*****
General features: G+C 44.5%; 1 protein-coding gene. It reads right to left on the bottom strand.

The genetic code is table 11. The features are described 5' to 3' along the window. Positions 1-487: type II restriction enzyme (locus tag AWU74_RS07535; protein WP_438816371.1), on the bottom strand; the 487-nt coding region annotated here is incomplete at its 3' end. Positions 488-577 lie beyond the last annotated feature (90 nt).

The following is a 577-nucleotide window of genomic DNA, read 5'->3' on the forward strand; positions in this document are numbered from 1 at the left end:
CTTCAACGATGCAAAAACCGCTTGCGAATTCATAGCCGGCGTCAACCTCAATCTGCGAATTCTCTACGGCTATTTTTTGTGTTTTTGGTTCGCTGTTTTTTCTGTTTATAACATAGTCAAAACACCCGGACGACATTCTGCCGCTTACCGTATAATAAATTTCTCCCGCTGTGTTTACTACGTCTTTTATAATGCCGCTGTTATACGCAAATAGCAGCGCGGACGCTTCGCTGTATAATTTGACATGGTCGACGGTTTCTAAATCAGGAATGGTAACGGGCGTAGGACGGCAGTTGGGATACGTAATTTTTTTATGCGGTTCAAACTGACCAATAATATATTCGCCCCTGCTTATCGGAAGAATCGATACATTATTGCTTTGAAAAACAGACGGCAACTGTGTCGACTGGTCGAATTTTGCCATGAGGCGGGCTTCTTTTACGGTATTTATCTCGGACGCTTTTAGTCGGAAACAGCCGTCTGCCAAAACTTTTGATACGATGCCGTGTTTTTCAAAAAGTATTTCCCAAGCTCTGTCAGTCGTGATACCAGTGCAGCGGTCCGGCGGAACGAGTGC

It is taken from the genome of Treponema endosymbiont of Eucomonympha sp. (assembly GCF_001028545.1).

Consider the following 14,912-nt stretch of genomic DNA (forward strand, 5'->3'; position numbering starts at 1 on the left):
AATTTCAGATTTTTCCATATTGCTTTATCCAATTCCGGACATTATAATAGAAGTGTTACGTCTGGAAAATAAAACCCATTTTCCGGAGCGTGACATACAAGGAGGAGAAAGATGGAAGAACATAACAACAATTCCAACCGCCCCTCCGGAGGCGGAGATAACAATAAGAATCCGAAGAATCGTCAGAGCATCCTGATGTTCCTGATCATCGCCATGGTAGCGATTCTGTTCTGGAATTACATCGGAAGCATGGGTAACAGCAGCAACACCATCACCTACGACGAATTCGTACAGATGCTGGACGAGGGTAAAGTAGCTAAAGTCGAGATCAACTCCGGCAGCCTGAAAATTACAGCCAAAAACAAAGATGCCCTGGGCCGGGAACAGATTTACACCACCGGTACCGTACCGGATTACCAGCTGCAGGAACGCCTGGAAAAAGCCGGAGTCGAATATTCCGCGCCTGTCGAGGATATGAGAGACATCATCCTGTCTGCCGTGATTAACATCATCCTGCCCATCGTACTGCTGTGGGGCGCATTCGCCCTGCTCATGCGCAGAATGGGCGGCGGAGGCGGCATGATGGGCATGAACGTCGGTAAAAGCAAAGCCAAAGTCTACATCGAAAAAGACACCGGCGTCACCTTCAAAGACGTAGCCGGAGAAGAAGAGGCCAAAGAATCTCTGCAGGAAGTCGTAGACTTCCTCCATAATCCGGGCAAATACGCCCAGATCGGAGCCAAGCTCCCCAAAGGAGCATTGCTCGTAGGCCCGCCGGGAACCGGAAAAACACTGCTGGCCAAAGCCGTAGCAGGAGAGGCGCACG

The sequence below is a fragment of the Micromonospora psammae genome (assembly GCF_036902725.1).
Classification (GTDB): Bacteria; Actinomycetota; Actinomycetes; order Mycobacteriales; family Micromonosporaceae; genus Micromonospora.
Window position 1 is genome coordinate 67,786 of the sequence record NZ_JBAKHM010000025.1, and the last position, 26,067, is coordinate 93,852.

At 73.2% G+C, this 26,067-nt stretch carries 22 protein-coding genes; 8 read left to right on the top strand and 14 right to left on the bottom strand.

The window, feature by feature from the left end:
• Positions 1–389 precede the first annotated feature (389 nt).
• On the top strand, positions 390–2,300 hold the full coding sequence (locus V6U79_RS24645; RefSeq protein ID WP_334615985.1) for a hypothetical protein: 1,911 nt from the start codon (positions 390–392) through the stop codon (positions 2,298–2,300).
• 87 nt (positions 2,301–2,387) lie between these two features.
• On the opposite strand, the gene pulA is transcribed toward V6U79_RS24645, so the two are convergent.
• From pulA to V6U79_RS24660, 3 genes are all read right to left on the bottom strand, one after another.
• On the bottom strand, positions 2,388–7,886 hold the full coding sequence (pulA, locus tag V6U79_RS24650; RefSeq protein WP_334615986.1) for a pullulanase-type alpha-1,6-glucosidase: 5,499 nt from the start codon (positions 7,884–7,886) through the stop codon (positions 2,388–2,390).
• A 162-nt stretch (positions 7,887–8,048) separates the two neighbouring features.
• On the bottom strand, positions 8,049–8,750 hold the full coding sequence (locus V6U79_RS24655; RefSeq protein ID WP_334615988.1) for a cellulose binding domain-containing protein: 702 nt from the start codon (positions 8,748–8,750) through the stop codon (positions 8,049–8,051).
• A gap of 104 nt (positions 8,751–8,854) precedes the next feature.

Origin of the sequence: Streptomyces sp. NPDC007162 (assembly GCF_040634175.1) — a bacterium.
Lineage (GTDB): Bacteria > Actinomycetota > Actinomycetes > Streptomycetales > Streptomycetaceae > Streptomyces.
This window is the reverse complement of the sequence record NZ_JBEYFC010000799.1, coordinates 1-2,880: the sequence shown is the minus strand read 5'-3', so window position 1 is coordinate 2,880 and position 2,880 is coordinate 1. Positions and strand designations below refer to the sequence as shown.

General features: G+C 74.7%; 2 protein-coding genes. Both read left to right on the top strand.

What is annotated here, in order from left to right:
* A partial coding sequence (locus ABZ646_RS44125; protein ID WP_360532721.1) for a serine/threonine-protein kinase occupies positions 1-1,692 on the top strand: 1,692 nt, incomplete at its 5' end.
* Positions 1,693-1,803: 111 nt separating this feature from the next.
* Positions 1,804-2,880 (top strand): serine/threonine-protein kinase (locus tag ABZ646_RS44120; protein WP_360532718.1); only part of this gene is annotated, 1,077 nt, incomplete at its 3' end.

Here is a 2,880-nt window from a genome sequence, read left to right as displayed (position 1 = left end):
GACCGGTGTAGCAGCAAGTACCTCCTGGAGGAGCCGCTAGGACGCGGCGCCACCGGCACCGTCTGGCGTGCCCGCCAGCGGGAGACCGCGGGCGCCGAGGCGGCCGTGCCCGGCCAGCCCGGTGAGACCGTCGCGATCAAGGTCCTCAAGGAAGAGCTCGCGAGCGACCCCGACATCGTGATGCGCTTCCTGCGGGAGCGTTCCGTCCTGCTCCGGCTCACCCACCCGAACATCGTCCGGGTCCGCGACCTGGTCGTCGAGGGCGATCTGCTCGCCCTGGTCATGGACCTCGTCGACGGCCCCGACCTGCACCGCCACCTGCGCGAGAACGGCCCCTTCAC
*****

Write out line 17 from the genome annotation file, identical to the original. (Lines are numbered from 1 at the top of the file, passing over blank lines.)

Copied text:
• From pulA to V6U79_RS24660, 3 genes are all read right to left on the bottom strand, one after another.